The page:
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An MDBMS can be characterized by its objectives when handling multimedia data: 1.

Corresponding Storage Media Multimedia data must be stored and managed according to the specific characteristics of the available storage media. Here, the storage media can be both computer integrated components and external devices. Additionally, readonly (such as a CD-ROM), write-once and write-many storage media can be used. 2. Descriptive Search Methods During a search in a database, an entry, given in the form of text or a graphical image, is found using different queries and the corresponding search methods. A query of multimedia data should be based on a descriptive, content oriented search in the form, for example, of The picture of the woman with a red scarf. This kind search of relates to all media, including video and audio. 3. Device-independent Interface The interface to a database application should be device-independent. For example, a parameter could specify that the following audio and video data will not change in the future. 4. Format-independent Interface Database queries should be independent from the underlying media format, meaning that the interfaces should be format-independent. The programming itself should also be format-independent, although in some cases, it should be possible to access details of the concrete formats. 5. View-specific and Simultaneous Data Access The same multimedia data can be accessed (even simultaneously) through different queries by several applications. Hence, consistent access to shared data (e.g., shared editing of a multimedia document among several users) can be implemented. 6. Management of Large Amounts of Data The DBMS must be capable of handling and managing large amounts of data and satisfying queries for individual relations among data or attributes of relations. 7. Relational Consistency of Data Management Relations among data of one or different media must stay consistent corresponding to their specification. The MDBMS manages these relations and can use them for queries and data output. Therefore, for example, navigation through a document is supported by managing relations among individual parts of a document. 8. Real-time Data Transfer The read and write operations of continuous data must be done in real-time. The data transfer of continuous data has a higher priority than other database management actions. Hence, the primitives of a multimedia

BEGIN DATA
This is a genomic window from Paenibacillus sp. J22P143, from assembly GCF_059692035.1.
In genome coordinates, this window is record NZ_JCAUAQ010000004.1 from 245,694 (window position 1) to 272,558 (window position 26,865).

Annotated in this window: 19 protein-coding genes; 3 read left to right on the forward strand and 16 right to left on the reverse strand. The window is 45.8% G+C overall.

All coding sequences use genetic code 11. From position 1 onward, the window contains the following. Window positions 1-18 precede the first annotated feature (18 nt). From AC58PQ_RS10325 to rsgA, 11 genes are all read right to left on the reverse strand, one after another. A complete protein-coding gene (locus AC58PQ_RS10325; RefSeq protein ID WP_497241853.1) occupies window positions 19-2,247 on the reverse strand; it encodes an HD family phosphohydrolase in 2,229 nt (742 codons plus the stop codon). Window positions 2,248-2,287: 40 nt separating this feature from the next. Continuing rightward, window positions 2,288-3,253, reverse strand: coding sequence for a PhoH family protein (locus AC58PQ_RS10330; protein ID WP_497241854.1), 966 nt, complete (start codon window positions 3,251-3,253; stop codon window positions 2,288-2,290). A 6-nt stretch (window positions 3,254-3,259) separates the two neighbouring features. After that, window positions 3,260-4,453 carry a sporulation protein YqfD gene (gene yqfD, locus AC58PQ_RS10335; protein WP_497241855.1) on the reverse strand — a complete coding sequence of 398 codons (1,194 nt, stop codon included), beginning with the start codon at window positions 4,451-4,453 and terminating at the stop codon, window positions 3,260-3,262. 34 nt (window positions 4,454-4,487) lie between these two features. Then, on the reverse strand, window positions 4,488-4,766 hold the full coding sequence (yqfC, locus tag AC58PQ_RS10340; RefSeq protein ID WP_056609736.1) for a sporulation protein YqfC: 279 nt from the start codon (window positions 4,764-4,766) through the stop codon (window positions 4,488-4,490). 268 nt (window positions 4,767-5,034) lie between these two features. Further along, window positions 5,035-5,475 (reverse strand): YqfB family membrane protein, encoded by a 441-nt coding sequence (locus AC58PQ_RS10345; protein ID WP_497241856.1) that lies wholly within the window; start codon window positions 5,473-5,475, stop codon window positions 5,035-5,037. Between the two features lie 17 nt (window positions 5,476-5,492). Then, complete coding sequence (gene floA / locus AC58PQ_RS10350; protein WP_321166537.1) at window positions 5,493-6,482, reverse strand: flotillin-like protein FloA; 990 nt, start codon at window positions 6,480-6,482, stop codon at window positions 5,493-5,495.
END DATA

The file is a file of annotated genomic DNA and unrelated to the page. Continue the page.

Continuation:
operating system should be used to support the real-time transfer of continuous data. 9. Long Transactions The performance of a transaction in a MDBMS means that transfer of a large amount of data will take a long time and must be done in a reliable fashion. An example of a long transaction is the retrieval of a movie. In the architecture model, the system components around MDBMS and MDBMS itself have the following functions:

The operating system provides the management interface for MDBMS to all local devices. The MDBMS provides an abstraction of the stored data and their equivalent devices, as is the case in DBMS without multimedia. The communication system provides for MDBMS abstractions for communication with entities at remote computers. These communication abstractions are specified through interfaces according to, for example, the Open System Interconnection (OSI) architecture. A layer above the DBMS, operating system and communication system can unify all these different abstractions and offer them, for example, in an object-oriented environment such as a toolkit. Thus, an application should have access to each abstraction at different levels.